Know your enemy: The Cockroach
Night time is party time for these creepy crawlers! While you’re sleeping they’re on the move, living it up in nice warm areas, particularly where there’s food. If you see one out during the day, there’s a good chance you have quite a large infestation and overcrowding has forced it to move. The best way to beat these champions of survival is to know what makes them tick.
What are cockroaches?
Cockroaches are highly successful insects. They’ve been around for at least 300 million years and fossil evidence suggests they’ve changed very little in that time. In nature they do a great job cleaning up dead plants and animals that are rotting away.
Their flat bodies allow them to hide in tiny cracks where they’re protected from all sides. Cockroaches like to live in groups and when conditions are right their population can quickly grow. A female can lay 12 to 40 eggs at a time, which sometimes take months to hatch.
Some types of cockroach live for a few months while others live for a year. In this time, the female can lay 5 to 30 batches of eggs. We have small bush cockroaches in New Zealand, but the pests that invade our homes are the larger American, German, Asian and Oriental cockroaches.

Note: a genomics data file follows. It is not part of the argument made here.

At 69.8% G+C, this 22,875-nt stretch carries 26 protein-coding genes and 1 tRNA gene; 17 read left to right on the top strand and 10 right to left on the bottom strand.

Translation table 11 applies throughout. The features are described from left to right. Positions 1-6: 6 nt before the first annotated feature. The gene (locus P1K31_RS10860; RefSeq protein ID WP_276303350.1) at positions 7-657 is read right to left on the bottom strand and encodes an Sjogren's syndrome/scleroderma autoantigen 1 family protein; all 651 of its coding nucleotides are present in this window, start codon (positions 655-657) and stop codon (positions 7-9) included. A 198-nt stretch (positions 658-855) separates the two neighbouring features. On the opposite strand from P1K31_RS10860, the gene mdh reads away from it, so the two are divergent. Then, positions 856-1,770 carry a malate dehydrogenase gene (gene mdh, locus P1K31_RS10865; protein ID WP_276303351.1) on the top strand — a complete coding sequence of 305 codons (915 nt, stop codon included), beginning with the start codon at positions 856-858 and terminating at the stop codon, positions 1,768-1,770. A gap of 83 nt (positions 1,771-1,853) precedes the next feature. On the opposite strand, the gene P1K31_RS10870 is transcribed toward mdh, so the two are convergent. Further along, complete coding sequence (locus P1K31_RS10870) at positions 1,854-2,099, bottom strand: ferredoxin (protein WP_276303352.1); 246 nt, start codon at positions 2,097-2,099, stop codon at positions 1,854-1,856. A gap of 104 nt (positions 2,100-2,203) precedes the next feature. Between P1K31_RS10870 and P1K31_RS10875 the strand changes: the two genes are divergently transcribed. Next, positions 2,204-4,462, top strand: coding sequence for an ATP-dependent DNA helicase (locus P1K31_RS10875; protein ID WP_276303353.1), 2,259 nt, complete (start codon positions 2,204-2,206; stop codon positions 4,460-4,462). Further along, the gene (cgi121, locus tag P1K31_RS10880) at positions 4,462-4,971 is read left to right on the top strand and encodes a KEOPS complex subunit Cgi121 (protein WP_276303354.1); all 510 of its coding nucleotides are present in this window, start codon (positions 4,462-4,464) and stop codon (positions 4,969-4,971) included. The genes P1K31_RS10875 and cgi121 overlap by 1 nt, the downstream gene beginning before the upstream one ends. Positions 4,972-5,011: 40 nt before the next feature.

Are they a threat or just plain scary?
Pest cockroaches can spread disease. Some live in grease traps, sewers and drains while others love rotting rubbish and food waste. They usually carry harmful pathogens on their skin and inside their gut. These can include staphylococcus, E. coli, salmonella, and hepatitis E. They’re also known to pick up and carry bacteria on their legs. By spreading pathogens onto unprotected food and food preparation areas, cockroaches can cause outbreaks of diarrhoea, dysentery, gastroenteritis, typhus and skin diseases.
How do you control cockroaches?
While it obviously helps to clean up spills, remove scraps and keep food in sealed containers, there will always be cockroach food sources beyond your control. This means some form of pesticide is required. Because cockroaches hide in tight places and frequently lay new eggs that can take a while to hatch, occasionally using fly spray is not going to do the trick.
SURFACE SPRAYS: Ecomist has a highly effective surface spray called Insect Sniper that dries and keeps working for weeks. It can be sprayed around areas that cockroaches like – warm dark places, such as under sinks, behind the fridge, under drawers and in bathroom cupboards. Be careful in kitchen areas; avoid getting surface spray on crockery, utensils and surfaces used for preparing food.
SPACE SPRAYS: Ecomist Insect Killer contains natural pyrethrins that are safe to use around humans, but irritate cockroaches into the open and stop them in their tracks. Ecomist automatic dispensers will keep natural pyrethrins circulating in the air (use on high or medium setting to keep it going at night), ensuring that cockroach communities don’t establish in your home.
Information sources: Auckland Regional Public Health Services www.arphs.govt.nz
J. Gerozisis, P. Handlington, I. Staunton. 2008. Urban Pest Management in Australia. 5th Edition. UNSW Press.